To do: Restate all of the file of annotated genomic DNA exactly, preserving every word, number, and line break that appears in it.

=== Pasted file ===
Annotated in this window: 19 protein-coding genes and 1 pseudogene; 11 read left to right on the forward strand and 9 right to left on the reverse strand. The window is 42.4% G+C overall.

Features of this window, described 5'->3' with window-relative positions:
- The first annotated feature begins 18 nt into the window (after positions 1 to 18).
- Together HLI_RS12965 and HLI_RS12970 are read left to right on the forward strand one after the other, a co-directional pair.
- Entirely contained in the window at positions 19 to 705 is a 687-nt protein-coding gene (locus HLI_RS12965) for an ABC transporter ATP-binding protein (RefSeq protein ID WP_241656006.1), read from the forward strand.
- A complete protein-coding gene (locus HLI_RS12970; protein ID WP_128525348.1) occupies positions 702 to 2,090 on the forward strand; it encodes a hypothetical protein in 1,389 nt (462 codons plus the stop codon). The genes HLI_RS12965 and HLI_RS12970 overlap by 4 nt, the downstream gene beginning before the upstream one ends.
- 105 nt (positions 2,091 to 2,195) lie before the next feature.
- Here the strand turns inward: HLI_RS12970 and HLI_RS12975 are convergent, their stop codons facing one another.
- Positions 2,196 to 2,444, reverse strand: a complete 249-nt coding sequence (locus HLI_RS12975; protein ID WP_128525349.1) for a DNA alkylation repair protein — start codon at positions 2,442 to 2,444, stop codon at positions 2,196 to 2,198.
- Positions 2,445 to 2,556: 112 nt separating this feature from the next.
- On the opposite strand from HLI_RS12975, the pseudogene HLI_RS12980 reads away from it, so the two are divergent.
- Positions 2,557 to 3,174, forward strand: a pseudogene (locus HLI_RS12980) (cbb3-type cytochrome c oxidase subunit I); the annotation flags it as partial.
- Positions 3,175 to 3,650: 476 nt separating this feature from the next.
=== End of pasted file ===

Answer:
Annotated in this window: 19 protein-coding genes and 1 pseudogene; 11 read left to right on the forward strand and 9 right to left on the reverse strand. The window is 42.4% G+C overall.

Features of this window, described 5'->3' with window-relative positions:
- The first annotated feature begins 18 nt into the window (after positions 1 to 18).
- Together HLI_RS12965 and HLI_RS12970 are read left to right on the forward strand one after the other, a co-directional pair.
- Entirely contained in the window at positions 19 to 705 is a 687-nt protein-coding gene (locus HLI_RS12965) for an ABC transporter ATP-binding protein (RefSeq protein ID WP_241656006.1), read from the forward strand.
- A complete protein-coding gene (locus HLI_RS12970; protein ID WP_128525348.1) occupies positions 702 to 2,090 on the forward strand; it encodes a hypothetical protein in 1,389 nt (462 codons plus the stop codon). The genes HLI_RS12965 and HLI_RS12970 overlap by 4 nt, the downstream gene beginning before the upstream one ends.
- 105 nt (positions 2,091 to 2,195) lie before the next feature.
- Here the strand turns inward: HLI_RS12970 and HLI_RS12975 are convergent, their stop codons facing one another.
- Positions 2,196 to 2,444, reverse strand: a complete 249-nt coding sequence (locus HLI_RS12975; protein ID WP_128525349.1) for a DNA alkylation repair protein — start codon at positions 2,442 to 2,444, stop codon at positions 2,196 to 2,198.
- Positions 2,445 to 2,556: 112 nt separating this feature from the next.
- On the opposite strand from HLI_RS12975, the pseudogene HLI_RS12980 reads away from it, so the two are divergent.
- Positions 2,557 to 3,174, forward strand: a pseudogene (locus HLI_RS12980) (cbb3-type cytochrome c oxidase subunit I); the annotation flags it as partial.
- Positions 3,175 to 3,650: 476 nt separating this feature from the next.